Forum on new Senior Center draws crowd
Marlborough – Over 200 city residents gathered for a public forum at the city’s current senior center June 26 to discuss a proposed new center that would be built at Ward Park. The proposal to build a new center at that location has been met with approval by many of the city’s residents who feel the current location at 240 Main St. does not adequately service the needs of the city’s senior citizens. But the plan has also been vehemently opposed by a number of citizens, especially members of the Ward Park Neighborhood Association.
Mayor Arthur Vigeant hosted the public information forum to give a full update on the progress of the project, including the conceptual plan and building layout by the design team and scheduled improvements to Ward Park and surrounding play areas and parking lot. His plans were met with a number of questions and comments from the project’s opponents regarding the size of the building, parking, drainage, preservation of open space, hours of operation, and areas that are used for youth activities.
Paul Brodeur of Hayden Street said that the size of the building is not consistent with the state’s Department of Elder Affairs guidelines and the location does not protect park and recreation space. In response to Michael Nicholas of Water Terrace, who questioned a proposed “environmental cleanup,” Vigeant said: “You and I have had this discussion before and I am never going to give you an answer you will be happy with.”
In his opening remarks at the gathering, James Confrey, chair of the Marlborough Council on Aging board of directors, mentioned several new programs at the center that have had to be held elsewhere due to space limitations, such as a book club that meets at Academy Knoll.
“Another program that is popular is the new Gentlemen’s Club. Because of the lack of space we do not have a game room for men, so much of our male involvement has been trips off-site which are well attended and enjoyed by all,” said Confrey.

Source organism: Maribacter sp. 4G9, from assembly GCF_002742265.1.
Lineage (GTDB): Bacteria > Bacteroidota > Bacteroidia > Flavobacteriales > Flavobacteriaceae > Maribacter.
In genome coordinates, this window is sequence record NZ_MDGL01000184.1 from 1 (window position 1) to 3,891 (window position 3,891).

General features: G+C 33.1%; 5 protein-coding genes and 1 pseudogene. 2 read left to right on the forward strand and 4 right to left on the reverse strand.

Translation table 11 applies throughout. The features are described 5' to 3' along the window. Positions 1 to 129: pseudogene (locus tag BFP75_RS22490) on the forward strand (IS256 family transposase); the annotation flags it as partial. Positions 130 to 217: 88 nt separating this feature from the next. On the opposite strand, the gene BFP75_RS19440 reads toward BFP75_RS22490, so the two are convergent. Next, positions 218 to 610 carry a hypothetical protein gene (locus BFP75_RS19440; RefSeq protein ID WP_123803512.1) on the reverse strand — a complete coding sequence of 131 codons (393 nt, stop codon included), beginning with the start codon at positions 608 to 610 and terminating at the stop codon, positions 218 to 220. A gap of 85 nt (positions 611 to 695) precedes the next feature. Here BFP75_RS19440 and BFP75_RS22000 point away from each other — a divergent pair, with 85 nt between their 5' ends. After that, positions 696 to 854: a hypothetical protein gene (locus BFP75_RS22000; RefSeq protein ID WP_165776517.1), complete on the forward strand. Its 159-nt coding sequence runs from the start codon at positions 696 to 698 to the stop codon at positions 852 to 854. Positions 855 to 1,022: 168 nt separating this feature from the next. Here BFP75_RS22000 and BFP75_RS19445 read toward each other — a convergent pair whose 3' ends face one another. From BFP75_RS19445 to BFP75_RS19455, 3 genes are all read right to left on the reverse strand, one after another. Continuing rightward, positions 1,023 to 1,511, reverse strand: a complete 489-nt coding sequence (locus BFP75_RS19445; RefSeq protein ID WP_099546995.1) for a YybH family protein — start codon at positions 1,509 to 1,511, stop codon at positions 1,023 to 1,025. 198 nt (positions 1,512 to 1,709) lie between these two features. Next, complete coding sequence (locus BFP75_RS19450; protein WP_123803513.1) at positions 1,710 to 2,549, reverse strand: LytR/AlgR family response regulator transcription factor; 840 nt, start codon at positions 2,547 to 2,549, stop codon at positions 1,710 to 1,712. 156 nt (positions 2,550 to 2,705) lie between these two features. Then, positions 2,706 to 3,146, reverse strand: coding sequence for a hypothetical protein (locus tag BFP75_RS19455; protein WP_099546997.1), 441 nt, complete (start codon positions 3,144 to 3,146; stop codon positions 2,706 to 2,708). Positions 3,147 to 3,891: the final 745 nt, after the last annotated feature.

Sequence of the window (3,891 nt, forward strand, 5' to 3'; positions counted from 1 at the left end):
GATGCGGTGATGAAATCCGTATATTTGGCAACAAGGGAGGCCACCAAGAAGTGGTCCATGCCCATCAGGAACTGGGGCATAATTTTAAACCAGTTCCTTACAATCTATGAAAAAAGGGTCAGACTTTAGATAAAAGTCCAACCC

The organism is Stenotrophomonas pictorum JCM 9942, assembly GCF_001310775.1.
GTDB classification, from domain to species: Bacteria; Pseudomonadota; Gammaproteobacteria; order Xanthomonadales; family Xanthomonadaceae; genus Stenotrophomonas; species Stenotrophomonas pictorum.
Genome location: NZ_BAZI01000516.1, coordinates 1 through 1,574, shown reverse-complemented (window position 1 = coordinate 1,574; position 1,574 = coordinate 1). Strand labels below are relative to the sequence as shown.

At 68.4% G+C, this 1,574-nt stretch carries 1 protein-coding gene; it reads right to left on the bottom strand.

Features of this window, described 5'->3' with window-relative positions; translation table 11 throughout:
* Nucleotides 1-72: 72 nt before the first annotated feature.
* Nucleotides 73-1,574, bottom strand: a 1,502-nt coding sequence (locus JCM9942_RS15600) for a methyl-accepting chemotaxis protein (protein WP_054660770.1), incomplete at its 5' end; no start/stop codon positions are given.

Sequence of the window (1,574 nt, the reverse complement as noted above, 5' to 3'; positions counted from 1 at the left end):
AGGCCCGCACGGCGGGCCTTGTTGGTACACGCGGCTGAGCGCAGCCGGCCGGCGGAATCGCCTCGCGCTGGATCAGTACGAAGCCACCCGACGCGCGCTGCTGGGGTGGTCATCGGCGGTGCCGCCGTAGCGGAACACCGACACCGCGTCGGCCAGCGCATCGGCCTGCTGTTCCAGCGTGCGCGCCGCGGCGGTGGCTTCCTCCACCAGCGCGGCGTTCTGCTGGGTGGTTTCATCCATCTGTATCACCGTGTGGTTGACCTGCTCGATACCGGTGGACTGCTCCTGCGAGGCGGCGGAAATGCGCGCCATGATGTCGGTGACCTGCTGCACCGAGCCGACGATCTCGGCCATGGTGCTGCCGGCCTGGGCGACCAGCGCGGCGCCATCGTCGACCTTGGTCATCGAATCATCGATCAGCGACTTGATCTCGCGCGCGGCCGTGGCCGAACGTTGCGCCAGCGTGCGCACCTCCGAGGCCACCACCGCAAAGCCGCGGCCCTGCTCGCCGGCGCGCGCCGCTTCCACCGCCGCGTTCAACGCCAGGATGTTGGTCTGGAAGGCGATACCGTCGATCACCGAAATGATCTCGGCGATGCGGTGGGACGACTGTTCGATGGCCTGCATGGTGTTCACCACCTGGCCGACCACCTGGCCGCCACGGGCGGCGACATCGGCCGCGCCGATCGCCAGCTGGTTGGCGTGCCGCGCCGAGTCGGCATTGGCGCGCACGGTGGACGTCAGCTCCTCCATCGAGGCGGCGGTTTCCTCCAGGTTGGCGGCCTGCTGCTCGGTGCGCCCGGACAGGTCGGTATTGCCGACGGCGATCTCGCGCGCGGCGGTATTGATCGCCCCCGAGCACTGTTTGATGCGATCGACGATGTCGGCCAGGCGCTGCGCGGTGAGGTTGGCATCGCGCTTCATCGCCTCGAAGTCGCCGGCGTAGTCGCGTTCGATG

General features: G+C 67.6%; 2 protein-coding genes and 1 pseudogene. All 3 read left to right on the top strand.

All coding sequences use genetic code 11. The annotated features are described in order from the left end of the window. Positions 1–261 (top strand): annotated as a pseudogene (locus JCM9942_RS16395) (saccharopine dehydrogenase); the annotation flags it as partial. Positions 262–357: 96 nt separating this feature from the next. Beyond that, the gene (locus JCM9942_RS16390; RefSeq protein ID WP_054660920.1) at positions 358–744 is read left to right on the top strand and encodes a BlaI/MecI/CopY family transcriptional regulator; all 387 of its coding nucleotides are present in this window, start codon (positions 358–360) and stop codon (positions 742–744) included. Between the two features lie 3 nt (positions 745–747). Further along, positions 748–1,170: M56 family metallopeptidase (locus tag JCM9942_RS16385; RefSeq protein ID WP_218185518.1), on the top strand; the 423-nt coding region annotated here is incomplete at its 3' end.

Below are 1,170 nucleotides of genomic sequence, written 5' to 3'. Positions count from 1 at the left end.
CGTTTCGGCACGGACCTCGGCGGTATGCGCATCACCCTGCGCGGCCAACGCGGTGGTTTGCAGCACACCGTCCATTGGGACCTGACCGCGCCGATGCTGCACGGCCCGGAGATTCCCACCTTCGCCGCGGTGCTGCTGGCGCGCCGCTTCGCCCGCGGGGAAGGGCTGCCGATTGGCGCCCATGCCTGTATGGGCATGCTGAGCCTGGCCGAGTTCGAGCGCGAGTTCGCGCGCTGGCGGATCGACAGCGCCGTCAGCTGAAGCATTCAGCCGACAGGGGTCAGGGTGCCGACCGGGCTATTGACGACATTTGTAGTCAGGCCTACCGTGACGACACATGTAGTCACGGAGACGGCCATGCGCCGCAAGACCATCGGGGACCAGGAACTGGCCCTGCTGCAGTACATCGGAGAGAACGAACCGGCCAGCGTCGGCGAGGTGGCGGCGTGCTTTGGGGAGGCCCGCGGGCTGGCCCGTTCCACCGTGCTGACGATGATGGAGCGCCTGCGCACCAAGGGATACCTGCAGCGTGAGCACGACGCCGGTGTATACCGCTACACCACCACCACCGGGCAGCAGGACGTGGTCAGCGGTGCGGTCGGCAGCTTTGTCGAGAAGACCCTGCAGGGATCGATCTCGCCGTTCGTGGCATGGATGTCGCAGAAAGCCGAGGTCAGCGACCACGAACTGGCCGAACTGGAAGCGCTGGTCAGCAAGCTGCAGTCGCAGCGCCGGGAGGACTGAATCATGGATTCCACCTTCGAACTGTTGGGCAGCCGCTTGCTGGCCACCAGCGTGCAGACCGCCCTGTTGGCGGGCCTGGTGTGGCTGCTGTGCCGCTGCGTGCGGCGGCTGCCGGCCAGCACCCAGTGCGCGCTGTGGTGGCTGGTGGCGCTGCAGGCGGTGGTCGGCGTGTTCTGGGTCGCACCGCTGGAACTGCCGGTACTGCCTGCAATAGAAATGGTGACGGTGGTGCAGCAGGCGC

In presenting the Ward Park Improvement Plan, Department of Public Works Commissioner Ron LaFreniere said he was excited about the proposed changes that will be made to the area. These include, he said, reconstructed and enhanced parking at Bigelow School, a renovated football field and increased playing surface, reconstructed walking paths, reconstructed tennis and basketball courts, the addition of a skate board park, a full-size children’s playground and newly installed bocce courts and horseshoe pits.
Joe Rizza of Court Street Architects said the new building footprint was 14,601 square feet. Combined with usable programming and office space in the proposed second floor, total footage will be 22,000 square feet. Proposed amenities include a multi-purpose function room, a fitness equipment room, greenhouse/solarium, gift store, computer lab/technology room, an arts and crafts room, a library and exercise room.
Vigeant, who has announced he is running for re-election this fall, has stated that building a new Senior Center is one of his priorities. Officials looked at several other options but chose the Ward Park location, they said, in part because the property is already owned by the city. Of the 500,000 feet of space the city owns, officials note that only 3 percent would be impacted by the new center.
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